Teen knee pain is common among teenagers who are active in sports. A teenager who starts to feel a dull, aching pain behind the kneecap (patella) on either or both legs may need to adjust his or her training routine.
Chronic pain in the front and center of the knee (anterior knee pain) is common among active, healthy young athletes, especially girls. It does not mean that you will damage your knee by continuing to do activities. It is just more painful.
Treatment for knee pain in children usually helps and surgery is not usually necessary.
The complex anatomy of the knee joint that allows it to bend while supporting heavy loads is extremely sensitive to small problems in alignment, training, and overuse. Pressure may pull the kneecap sideways out of its groove, causing pain behind the kneecap. In teenagers, a number of factors may be involved:
- Imbalance of thigh muscles that support the knee join
- Poor flexibility
- Problems with alignment
- Using improper sports training techniques or equipment
- Overdoing sports activities
You may be able to prevent recurrences teen knee pain. Recommendations include:
- Wear shoes appropriate to your activities.
- Warm up with stretching exercises before physical activity.
- Stop doing any activity that hurts your knees.
- Limit the total number of miles you run in training and competition.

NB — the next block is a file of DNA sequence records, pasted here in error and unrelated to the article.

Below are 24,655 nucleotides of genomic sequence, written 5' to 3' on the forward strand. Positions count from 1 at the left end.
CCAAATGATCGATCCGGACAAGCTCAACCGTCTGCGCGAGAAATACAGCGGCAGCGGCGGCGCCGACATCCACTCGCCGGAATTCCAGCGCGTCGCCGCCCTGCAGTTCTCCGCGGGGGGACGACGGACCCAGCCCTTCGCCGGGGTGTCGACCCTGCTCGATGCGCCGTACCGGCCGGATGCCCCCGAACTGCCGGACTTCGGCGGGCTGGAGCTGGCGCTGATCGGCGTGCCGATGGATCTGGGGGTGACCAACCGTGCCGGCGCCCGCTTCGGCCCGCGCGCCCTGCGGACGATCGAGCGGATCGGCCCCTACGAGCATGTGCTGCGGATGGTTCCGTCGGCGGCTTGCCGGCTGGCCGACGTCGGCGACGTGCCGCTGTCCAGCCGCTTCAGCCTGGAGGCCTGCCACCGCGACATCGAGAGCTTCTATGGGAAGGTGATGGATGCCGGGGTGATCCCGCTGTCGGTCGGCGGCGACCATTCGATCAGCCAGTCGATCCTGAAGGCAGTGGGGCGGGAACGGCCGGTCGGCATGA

Teen knee pain usually begins gradually. Popping or crackling sounds might occur in the knee while climbing stairs or standing up and walk after prolonged sitting. Pain might flare up during activities that repeatedly bend the knee (i.e., jumping, squatting, running, and other exercise) and at night. Without treatment, thigh muscle (quadriceps) weakness might develop.
Ice, rest, and rehabilitation are the usual treatments for knee pain in children. Nonsteroidal anti-inflammatory drugs (NSAIDs), like ibuprofen, may also help particularly painful episodes.
To relieve swelling and inflammation, apply ice wrapped in a towel to the sore knee a few times each day.
Until the tissues heal, stop doing the activities cause pain. If you are obese, your doctor may recommend that you lose weight to reduce pressure on the knee. You may also benefit from using a simple knee sleeve with the kneecap cut out. Strap or support devices (i.e., braces or shoe orthoses) may also help.
Your Indianapolis knee pain doctor may prescribe an exercise program to normalize your thigh muscle and hamstring flexibility and strength, or recommend cross-training activities that emphasize stretching of the lower extremities (i.e., water aerobics, bike riding). Resume running and other sports activities gradually.
For More information, check out the interactive site http://saveyourknees.org/